How many times have you heard the phrase, “It’s a good idea, but…?”
Invariably, the “but” is followed by a list of reasons why the good idea should be abandoned immediately, in its entirety, without even a moment more of consideration. And frequently, that’s exactly what happens.
Even if the “but” wasn’t terribly consequential, or could have been overcome, the negative thinking underlying the statement tends to doom good ideas that may have had the potential to be built into game-changing innovations. Despite paying lip service to the importance of creativity and innovation, we often greet unusual or novel suggestions with an almost immediate barrage of reasons why we can’t do things that way.
But what if we could find a way to maintain forward momentum while still outlining challenges? By deliberately and routinely using the phrase “How Might We…?”, we can turn negative thinking on its head, and put the focus on finding ways to bring good ideas to life, rather than putting them to death.
Rather than saying, “It’s a good idea, but…”, we respond with, “It’s a good idea. How might we free up money in the budget/staff time/computer resources to make it work?”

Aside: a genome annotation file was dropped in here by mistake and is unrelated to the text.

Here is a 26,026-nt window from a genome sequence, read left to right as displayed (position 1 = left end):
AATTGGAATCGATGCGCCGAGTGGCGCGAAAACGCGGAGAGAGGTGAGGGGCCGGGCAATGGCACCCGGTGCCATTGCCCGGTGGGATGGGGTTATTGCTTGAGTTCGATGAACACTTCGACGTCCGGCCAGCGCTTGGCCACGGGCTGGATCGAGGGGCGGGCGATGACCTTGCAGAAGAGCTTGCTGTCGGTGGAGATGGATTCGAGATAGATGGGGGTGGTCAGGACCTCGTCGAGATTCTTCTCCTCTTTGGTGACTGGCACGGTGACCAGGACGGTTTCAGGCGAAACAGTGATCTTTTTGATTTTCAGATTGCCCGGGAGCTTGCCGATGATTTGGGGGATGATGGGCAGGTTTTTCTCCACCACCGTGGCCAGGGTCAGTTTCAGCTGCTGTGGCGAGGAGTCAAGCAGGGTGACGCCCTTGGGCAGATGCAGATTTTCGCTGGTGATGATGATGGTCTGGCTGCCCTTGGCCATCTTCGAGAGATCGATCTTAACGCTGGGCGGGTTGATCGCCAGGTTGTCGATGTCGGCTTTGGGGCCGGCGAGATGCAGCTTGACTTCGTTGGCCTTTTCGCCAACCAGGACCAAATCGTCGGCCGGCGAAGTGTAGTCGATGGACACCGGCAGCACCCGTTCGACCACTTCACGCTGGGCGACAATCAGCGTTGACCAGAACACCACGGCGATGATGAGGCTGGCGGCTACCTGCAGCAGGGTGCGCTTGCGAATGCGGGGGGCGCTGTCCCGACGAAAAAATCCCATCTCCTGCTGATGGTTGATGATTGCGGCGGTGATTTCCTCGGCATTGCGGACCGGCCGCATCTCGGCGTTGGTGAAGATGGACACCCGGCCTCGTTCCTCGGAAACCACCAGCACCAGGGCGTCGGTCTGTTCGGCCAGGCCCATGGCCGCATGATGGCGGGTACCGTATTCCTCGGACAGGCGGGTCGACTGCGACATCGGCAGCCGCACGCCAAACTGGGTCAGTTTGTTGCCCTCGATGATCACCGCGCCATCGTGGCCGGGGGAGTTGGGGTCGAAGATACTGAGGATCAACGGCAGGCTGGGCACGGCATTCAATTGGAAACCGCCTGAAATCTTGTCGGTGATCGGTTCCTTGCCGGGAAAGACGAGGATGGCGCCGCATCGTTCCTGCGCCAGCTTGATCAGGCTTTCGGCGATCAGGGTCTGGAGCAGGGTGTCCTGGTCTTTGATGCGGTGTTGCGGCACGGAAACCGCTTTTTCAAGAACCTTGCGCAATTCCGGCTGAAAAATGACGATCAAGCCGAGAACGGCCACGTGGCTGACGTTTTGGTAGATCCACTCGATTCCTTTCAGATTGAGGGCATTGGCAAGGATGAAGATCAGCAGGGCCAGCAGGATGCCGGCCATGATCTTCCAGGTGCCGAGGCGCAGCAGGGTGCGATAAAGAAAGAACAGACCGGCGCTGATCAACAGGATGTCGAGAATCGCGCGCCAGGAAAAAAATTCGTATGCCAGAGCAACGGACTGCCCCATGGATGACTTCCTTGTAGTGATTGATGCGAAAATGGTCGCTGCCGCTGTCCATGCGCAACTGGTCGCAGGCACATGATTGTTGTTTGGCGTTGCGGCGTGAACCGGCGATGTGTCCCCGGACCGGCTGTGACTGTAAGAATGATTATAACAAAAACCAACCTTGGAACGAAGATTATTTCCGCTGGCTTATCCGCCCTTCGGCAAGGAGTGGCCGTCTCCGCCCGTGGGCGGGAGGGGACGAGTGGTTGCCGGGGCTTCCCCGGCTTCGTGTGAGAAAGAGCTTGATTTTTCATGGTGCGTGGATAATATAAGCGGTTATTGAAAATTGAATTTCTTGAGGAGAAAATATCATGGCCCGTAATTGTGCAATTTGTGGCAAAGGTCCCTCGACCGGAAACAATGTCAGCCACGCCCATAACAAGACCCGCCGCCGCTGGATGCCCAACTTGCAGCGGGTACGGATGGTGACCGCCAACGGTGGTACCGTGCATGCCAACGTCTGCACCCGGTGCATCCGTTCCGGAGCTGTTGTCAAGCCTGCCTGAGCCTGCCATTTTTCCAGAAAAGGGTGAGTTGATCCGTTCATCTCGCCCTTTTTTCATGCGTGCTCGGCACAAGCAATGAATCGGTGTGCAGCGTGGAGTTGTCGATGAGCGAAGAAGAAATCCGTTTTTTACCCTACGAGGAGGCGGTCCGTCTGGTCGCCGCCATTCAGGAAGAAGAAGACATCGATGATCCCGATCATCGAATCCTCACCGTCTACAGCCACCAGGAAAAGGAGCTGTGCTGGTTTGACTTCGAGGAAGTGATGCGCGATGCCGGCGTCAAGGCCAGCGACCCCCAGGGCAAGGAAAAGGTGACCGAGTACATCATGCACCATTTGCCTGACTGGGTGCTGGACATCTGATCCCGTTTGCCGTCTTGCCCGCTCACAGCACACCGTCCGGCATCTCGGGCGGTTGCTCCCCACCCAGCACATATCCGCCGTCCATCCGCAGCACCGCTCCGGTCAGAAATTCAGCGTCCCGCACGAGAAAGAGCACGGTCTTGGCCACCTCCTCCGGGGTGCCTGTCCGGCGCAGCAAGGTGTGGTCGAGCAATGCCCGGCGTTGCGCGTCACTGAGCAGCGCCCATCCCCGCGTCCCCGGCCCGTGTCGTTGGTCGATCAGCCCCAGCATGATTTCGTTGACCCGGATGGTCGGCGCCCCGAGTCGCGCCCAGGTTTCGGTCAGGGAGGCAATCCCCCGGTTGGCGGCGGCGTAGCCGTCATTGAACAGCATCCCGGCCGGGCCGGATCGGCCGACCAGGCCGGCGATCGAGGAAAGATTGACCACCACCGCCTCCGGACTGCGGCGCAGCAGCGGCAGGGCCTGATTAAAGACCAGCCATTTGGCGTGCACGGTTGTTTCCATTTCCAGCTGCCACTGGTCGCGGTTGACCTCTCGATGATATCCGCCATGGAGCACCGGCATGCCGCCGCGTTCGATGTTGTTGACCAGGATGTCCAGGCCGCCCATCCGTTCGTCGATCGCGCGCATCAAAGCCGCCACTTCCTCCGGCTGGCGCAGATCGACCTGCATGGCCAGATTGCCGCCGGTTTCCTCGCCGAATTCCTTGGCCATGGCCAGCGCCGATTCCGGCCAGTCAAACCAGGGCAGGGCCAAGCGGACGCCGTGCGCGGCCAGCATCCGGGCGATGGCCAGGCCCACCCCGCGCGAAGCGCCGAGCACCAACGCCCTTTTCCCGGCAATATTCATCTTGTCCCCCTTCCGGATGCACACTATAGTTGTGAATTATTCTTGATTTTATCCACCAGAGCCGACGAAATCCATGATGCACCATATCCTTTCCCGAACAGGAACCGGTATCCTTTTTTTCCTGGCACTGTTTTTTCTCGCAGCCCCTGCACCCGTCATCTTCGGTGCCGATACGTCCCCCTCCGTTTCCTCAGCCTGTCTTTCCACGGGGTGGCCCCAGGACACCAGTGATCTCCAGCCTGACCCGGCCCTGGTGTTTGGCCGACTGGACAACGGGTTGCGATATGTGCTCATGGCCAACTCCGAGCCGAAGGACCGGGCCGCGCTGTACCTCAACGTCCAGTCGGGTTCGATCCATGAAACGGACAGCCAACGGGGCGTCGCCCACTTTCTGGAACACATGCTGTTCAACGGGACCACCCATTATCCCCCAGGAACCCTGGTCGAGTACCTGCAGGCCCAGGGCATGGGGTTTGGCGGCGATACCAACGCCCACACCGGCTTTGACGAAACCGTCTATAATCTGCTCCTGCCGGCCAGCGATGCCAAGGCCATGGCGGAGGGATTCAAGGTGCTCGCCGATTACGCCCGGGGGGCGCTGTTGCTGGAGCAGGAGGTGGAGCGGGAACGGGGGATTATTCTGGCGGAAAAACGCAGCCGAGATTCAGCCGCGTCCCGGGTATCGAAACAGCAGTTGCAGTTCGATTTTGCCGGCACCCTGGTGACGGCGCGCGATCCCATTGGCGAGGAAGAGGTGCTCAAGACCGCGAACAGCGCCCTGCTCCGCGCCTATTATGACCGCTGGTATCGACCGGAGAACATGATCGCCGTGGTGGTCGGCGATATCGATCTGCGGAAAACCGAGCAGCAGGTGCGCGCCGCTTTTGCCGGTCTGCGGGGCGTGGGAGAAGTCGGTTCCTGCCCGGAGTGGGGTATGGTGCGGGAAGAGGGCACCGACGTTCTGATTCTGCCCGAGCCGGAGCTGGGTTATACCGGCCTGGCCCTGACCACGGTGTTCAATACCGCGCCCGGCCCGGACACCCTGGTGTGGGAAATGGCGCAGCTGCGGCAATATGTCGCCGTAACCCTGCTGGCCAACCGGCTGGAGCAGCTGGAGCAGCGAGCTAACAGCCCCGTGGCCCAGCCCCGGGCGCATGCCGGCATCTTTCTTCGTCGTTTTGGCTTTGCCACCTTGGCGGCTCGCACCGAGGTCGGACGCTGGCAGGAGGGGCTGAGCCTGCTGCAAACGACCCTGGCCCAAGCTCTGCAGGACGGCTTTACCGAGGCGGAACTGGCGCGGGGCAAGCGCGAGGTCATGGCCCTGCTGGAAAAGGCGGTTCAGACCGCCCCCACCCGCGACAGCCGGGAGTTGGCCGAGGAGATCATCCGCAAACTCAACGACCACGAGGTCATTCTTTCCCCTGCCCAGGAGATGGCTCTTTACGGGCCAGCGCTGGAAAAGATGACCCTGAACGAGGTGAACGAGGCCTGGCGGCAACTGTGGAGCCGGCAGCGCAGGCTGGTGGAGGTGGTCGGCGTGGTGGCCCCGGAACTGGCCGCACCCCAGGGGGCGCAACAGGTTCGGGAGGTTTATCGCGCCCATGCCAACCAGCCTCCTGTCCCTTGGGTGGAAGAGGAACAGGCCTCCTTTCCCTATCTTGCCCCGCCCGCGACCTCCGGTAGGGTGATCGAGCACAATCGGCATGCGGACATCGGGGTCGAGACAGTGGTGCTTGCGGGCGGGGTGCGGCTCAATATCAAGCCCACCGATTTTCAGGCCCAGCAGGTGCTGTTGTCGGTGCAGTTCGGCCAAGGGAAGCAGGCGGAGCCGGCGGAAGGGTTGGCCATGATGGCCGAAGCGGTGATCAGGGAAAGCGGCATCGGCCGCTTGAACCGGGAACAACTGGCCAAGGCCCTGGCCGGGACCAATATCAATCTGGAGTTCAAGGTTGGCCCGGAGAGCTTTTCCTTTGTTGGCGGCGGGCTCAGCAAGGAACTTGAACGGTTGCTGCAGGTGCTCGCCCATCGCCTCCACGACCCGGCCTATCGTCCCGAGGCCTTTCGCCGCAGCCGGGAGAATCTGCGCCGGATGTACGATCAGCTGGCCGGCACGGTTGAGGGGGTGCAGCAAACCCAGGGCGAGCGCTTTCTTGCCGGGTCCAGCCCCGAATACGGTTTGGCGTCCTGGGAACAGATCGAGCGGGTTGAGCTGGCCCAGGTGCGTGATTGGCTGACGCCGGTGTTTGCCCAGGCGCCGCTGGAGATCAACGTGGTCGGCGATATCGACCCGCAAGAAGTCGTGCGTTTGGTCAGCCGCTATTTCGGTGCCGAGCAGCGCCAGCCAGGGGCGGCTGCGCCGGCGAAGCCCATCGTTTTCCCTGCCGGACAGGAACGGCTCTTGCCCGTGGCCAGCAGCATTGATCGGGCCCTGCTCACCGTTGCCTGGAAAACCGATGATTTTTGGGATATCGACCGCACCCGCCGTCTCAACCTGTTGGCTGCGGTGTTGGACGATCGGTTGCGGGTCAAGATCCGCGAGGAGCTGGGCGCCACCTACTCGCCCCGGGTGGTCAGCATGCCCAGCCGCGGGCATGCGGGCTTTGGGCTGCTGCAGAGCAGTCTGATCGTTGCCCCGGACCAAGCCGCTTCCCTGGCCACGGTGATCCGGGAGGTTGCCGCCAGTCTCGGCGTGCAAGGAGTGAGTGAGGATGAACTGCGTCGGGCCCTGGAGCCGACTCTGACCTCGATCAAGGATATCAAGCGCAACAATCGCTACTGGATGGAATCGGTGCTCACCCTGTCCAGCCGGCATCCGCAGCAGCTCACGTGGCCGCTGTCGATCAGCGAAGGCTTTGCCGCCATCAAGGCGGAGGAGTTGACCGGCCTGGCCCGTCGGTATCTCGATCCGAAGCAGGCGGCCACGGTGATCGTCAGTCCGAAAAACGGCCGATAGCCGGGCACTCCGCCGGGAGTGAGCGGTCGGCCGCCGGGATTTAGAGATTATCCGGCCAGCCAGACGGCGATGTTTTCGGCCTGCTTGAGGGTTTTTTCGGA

By focusing on the possible challenges that stand in the way of implementing the good idea, we not only preserve the idea as a possible route forward, but we also bring our energy and thinking to bear on the true challenge, which is the shortage of budget or staff time or computer resources.
“How might we…?” also sets a tone of collaboration, with its implicit suggestion that we can all pull together to eliminate challenges. It is a unifying statement, as compared to the divisive “good idea, but”, which establishes an atmosphere of conflict and creates the impression that one person is throwing roadblocks in front of another’s suggestion.
Good ideas are a resource none of us can ever have too many of, and they need to be nurtured and treasured. By incorporating “How Might We…?” into our evaluation of options, we can protect, preserve and build on new and innovative concepts and visions.